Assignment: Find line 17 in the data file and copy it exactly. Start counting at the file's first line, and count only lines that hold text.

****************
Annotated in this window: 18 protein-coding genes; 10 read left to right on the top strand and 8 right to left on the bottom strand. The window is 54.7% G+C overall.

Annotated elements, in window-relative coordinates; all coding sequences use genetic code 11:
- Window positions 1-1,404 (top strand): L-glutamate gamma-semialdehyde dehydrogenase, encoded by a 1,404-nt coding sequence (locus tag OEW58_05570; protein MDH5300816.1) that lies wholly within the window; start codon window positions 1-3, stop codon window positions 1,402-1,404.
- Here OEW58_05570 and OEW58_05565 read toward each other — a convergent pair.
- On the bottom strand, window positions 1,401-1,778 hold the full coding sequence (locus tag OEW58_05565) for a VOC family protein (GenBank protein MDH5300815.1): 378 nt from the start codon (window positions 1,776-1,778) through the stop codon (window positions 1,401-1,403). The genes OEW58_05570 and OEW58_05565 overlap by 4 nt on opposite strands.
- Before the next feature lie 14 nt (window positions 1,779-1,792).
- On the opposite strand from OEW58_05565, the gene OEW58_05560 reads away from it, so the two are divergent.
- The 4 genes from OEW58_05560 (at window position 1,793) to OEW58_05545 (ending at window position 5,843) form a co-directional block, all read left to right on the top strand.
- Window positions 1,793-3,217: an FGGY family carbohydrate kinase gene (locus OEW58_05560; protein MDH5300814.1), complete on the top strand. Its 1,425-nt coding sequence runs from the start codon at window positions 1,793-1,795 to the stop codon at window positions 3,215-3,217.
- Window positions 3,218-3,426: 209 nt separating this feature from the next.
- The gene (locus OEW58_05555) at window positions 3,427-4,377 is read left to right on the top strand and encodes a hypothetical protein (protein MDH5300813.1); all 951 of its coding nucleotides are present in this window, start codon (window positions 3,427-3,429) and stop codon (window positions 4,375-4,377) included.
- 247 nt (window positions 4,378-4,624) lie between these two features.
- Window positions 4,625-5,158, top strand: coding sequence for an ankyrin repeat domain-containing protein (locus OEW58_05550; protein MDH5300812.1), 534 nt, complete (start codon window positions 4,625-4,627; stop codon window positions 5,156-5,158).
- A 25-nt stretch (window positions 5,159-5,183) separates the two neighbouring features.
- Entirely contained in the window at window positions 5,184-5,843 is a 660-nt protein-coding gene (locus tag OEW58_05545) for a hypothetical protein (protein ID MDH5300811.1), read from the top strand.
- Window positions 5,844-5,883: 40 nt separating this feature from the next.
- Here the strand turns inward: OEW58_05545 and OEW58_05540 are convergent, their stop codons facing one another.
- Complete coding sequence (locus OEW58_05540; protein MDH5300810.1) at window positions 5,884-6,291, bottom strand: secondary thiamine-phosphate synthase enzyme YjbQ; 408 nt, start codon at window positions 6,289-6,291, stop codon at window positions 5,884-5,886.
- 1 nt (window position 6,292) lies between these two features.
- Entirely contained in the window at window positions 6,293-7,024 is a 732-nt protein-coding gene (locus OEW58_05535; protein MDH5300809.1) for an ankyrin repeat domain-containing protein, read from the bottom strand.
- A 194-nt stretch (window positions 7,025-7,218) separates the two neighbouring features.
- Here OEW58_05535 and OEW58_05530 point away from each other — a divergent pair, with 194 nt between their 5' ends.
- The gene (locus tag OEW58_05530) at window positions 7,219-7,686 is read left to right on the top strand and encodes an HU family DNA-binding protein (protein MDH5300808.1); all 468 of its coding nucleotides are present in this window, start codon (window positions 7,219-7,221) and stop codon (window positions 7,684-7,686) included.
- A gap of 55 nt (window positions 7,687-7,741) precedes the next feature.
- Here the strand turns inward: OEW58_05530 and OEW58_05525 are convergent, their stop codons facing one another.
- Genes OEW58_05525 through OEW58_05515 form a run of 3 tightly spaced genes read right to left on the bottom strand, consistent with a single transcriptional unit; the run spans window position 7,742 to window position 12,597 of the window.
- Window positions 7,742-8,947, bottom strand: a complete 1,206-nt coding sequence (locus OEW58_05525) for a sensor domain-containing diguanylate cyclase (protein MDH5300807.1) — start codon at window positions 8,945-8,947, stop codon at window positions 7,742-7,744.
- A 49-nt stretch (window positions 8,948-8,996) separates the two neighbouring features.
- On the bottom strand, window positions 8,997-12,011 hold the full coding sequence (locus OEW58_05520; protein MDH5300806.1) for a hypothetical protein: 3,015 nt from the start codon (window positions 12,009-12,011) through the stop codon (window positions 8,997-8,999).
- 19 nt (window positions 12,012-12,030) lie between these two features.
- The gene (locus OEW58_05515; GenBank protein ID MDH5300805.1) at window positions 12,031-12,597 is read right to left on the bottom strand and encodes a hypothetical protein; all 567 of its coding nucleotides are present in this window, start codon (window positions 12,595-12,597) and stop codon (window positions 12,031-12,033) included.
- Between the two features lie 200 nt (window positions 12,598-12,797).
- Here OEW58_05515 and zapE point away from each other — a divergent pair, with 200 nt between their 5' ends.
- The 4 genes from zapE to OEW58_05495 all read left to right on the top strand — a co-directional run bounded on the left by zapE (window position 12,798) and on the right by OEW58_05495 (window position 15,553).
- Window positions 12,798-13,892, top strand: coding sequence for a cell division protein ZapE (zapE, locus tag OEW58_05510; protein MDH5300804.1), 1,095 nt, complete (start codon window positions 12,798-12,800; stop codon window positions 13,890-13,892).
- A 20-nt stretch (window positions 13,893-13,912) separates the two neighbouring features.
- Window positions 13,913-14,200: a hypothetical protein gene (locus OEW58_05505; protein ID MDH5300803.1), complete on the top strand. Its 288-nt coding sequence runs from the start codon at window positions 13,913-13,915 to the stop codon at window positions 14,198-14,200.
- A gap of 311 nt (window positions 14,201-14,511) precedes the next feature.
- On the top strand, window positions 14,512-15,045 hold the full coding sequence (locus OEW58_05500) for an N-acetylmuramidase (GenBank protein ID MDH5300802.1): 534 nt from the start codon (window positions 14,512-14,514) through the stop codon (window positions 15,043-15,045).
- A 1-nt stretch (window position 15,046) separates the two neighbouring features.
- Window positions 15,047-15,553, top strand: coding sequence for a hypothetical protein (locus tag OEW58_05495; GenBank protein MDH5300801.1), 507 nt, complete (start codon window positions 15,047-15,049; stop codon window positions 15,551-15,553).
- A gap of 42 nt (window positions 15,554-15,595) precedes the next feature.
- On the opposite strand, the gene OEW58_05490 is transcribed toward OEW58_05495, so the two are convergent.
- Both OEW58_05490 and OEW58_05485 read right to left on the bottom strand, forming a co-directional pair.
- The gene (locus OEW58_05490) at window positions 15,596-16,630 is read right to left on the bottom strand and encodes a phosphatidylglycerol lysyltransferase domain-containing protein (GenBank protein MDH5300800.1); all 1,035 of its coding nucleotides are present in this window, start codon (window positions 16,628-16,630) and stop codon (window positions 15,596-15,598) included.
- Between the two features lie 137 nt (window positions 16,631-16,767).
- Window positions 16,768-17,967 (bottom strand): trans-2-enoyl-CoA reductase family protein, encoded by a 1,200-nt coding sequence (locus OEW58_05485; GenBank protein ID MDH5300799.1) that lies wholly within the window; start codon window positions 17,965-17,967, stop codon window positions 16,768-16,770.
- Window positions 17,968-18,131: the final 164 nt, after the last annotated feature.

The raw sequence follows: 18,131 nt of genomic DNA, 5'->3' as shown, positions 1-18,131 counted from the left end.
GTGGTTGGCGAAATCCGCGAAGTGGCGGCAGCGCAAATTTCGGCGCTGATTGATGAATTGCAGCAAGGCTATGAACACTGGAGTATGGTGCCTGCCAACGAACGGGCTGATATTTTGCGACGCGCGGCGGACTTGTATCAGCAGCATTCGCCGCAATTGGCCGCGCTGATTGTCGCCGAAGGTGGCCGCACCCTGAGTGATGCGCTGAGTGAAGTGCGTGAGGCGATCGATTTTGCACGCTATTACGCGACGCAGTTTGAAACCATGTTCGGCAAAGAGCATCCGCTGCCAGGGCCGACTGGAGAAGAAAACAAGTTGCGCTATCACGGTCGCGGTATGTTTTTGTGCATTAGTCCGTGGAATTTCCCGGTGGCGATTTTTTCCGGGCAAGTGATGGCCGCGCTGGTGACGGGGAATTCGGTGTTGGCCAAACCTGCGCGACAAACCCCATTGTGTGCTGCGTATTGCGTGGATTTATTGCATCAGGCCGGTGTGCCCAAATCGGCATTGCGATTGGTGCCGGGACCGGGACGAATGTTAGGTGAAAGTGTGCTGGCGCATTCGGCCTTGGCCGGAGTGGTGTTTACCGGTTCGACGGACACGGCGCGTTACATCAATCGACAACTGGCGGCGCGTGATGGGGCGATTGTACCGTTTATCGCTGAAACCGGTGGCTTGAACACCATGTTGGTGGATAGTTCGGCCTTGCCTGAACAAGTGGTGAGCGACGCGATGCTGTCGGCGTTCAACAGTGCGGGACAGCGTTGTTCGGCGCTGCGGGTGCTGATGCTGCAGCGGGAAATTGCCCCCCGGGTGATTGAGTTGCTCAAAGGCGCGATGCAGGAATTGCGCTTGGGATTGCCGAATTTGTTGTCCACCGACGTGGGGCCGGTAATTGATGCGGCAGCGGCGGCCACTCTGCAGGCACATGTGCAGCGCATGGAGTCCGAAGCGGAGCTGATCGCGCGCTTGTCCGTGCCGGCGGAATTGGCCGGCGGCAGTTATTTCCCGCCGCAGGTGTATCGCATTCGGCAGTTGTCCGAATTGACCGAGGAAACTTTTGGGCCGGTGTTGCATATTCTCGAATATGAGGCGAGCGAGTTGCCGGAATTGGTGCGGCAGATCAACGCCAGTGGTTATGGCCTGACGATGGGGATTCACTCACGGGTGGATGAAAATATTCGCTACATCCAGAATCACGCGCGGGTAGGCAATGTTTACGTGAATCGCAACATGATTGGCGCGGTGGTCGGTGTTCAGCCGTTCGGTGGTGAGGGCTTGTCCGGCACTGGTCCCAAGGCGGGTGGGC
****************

- Here the strand turns inward: OEW58_05545 and OEW58_05540 are convergent, their stop codons facing one another.